I may be wrong, but I think that many young designers today lack the historical reference in their approach to their work. Do you feel the same way and what are some of the things that you feel are lacking in design education these days?
It’s a huge problem. Most young designers know nothing about those who came before them. It’s a huge hole in their education. It’s crazy since there are hundreds of books, lectures and websites that provide a reference to this work. I can’t imagine pursuing anything I design without looking at my books. Not necessarily only graphic design books but all forms of art, design, craft, photography, architecture… all the arts. That includes theater, film, television, fashion. A graphic designer has to covet and respect all of it.

What do you feel is the future of the book and the role of the book designer in the next ten years?
I’m not a sentimentalist. The e-book is inevitable. And they make sense. The publishing industry can’t sustain the old/current model for making/selling books. It’s wasteful and unsustainable. They have to embrace change. Good content will continue to be created whether it’s represented on paper or on a screen.  And there will always be a market.albeit small, for beautiful picture books. The role of the graphic designer is shrinking but it’s in our court to get involved in the next wave of imagery and ideas. Good designers waited too long to get in there early on. We let geeks design websites and now we are stuck with badly designed, uninspired ones with a bogus philosophy behind it. Hopefully, we won’t miss the boat and relinquish the opportunity, again, to the wrong people.
 


Thank you kindly for your time—and, of course, your historical contribution to book cover design. This was a very informative interview.

Another book (design) related blog?

To start things off, we would like to point our fingers in the direction of those who are doing amazing work out there and have some really great book design blogs already in place. On the right, we have FaceOut Studios with their FaceOut Books blog. At our left we have the queen of the comp: Kimberly Glyder at ShelvedBooks blog. Up the block and over the hill we have Mr. Christopher Tobias with the Group Thinkery where designers talk… a lot… especially on Thursdays. And then down in the valley; down the dirt road, we have the lovely group of houses: Covers.Fwis, BCA, David Drummond, David Gee, Ingrid Paulson and the fine folks at Caustic Covers Critic blog, The Casual Optimist and Journey Round My Skull. As we make our way to the City, we start to see the skyline featuring John Gall’s Spine Out blog, Henry Sene Yee’s blog and the wonderful Jacket Mechanical blog by Peter Mendelsund. That about ends our voyage of what’s out there in the book design blogasphere (there is a lot lot more, but these are the top blogs discussing quality book design). Sadly the BDR (Book Design Review) has been boarded up until further notice. You can still find it up the block.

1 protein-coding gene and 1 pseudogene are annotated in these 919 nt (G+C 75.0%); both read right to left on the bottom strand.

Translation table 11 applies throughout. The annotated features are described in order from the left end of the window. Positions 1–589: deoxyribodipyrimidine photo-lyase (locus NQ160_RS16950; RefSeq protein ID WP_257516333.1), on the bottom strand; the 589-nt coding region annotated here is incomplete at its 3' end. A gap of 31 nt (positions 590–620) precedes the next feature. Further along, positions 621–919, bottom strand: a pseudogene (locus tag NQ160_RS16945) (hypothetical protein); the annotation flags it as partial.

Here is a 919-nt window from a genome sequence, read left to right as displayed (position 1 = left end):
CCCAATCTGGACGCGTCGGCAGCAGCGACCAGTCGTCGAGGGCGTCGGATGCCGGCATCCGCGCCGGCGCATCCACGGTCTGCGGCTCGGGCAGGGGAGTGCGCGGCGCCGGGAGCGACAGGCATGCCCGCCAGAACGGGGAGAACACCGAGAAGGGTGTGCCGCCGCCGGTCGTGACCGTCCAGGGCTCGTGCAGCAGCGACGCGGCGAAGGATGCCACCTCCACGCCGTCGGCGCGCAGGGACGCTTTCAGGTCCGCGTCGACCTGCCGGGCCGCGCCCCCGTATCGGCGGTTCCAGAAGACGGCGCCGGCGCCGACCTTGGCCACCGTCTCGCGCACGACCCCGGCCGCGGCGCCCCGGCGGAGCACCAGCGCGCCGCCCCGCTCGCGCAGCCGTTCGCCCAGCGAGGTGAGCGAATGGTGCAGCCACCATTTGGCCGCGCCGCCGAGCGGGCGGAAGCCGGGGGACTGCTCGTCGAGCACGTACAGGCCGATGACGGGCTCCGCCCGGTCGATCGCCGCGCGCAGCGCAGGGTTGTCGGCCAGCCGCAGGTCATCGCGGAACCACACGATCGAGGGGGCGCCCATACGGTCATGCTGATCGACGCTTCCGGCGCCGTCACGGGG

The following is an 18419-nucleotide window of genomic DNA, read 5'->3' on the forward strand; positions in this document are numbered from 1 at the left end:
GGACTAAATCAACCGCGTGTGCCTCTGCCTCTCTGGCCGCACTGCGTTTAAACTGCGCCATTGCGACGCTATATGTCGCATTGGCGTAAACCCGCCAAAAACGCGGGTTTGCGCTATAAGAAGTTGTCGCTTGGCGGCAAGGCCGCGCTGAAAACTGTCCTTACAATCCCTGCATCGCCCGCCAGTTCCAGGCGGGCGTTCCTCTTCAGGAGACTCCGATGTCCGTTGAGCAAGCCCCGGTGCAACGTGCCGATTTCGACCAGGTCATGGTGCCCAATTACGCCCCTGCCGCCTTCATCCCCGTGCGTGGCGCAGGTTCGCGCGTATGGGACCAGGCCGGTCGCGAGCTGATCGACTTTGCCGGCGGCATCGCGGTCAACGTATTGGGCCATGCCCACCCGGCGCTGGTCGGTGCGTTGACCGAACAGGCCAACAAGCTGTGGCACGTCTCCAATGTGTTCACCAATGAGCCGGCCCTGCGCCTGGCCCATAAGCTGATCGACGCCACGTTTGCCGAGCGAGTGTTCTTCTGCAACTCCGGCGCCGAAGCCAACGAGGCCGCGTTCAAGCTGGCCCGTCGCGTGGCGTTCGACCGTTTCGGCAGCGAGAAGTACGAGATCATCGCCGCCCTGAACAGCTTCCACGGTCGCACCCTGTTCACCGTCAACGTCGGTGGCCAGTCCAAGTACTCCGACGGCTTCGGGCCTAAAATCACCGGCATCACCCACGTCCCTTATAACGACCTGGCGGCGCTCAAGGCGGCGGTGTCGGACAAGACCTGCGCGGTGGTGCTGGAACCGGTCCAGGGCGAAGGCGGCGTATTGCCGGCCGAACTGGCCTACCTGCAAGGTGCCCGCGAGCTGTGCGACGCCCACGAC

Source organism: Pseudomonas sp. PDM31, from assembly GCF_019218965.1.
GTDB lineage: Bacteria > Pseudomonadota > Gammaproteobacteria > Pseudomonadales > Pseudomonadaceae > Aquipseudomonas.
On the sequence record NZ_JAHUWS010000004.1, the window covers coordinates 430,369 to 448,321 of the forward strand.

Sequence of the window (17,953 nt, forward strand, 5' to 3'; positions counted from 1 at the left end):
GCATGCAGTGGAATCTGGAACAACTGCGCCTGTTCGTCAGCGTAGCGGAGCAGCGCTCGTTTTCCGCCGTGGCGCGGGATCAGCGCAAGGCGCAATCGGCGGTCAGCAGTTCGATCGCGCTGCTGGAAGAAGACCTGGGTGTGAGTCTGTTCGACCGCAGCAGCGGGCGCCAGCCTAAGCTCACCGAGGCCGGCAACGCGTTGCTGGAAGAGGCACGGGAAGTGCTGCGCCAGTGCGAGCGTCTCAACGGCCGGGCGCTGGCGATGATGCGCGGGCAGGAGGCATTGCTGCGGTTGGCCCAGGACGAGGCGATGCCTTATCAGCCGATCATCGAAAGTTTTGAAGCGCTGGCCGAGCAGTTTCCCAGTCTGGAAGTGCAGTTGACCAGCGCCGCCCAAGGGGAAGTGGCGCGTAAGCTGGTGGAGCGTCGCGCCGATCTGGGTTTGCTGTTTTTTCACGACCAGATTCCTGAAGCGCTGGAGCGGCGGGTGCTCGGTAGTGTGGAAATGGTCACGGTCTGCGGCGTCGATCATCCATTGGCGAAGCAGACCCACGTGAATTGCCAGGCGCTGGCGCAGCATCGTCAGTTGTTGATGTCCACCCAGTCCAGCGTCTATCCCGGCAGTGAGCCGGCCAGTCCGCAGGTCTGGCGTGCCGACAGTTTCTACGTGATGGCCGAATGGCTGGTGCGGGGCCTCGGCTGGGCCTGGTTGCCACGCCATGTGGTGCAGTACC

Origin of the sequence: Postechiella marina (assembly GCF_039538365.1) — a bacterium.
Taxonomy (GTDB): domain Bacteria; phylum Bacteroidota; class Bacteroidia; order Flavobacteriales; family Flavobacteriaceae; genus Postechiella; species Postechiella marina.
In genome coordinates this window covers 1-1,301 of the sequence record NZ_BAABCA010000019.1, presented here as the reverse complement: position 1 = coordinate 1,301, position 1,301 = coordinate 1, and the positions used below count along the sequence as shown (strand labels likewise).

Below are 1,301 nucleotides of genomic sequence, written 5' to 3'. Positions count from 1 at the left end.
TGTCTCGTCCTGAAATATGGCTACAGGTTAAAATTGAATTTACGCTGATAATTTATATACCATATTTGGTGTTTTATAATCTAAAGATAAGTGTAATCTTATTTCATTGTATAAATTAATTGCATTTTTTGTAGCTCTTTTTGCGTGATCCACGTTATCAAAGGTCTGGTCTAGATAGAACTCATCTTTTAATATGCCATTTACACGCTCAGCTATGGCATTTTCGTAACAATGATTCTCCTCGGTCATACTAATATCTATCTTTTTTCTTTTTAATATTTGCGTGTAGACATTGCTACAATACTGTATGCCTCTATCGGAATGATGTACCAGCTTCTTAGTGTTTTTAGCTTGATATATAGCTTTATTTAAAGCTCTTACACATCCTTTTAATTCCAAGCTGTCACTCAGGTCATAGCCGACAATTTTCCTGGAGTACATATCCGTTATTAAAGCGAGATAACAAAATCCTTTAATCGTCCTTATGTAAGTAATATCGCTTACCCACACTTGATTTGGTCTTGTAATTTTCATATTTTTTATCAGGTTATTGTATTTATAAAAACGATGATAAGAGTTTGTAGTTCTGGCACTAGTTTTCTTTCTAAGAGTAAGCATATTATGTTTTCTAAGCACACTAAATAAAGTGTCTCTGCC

So why have we taken you on a virtual journey of other blogs? Well, for one, it’s blogs that we enjoy and visit regularly to keep in shape. It’s nice to see how other designers solve design issues and where they have failed, succeeded, or how they have been inspired. It helps us be better in our own work as we are pushed to think differently about our appraoch and the process of design in general. Because no matter how long you have been designing books or how familiar you are with publishing, you have to admit that it is a ever-changing landscape. These days, more than ever before, book designers are doing absolutely stunning work. And we can’t figure out if it’s because designers feel “the end” of publishing as we have known it is coming and they want to fill the world with as much good books as possible before everyone has a Kindle, or if they are trying to save something they truly believe in: Beautiful books, on shelves, in peoples homes… But good work abounds, and these blogs paint a good picture of what that looks like.

Without further ado, we will start this particular blog off with a series of interviews. i think we’ll start with Carin Goldberg here in a few days and take it from there. Also, look for regular posts of projects we are working on, articles from some cool book cats we know, and your regular garden variety book design related posts, that are hopefully unique to this here blog.

Enjoy responsibly.

  • “ Thank you for such quick turn-arounds, wonderful organization, your professionalism, and most of all your great ideas and solutions.”

    — Tracy Cunningham
  • “ The cover and layout are so professionally done and compelling. The whole design speaks to a high level of quality and style and I think that has a huge impact on book sales. ”

    — Cynthia Morris
  • “You guys are great. It will be my pleasure to recommend you to fellow authors. I’m particularly impressed with your prompt turn-arounds, and your ability to effectively capture my concepts.”

    — Richard Bard
  • “ I honestly couldn’t imagine a better cover. I get people telling how much they love the cover on a regular basis. ”

    — S.C. Barrus
  • “Thank you so much for your great work and incredible speediness!”

    — Laura Williams, Algonquin Press
  • “ Better than professional! Every time I asked to tweak this or that detail, they did it with both alacrity and creativity. Very friendly and helpful throughout the process. ”

    — Ira Berkowitz

By The Numbers

  • 11
    Years in Business
  • 138
    Trade publishers served
  • 952
    Indie publishers served
  • 14
    Awards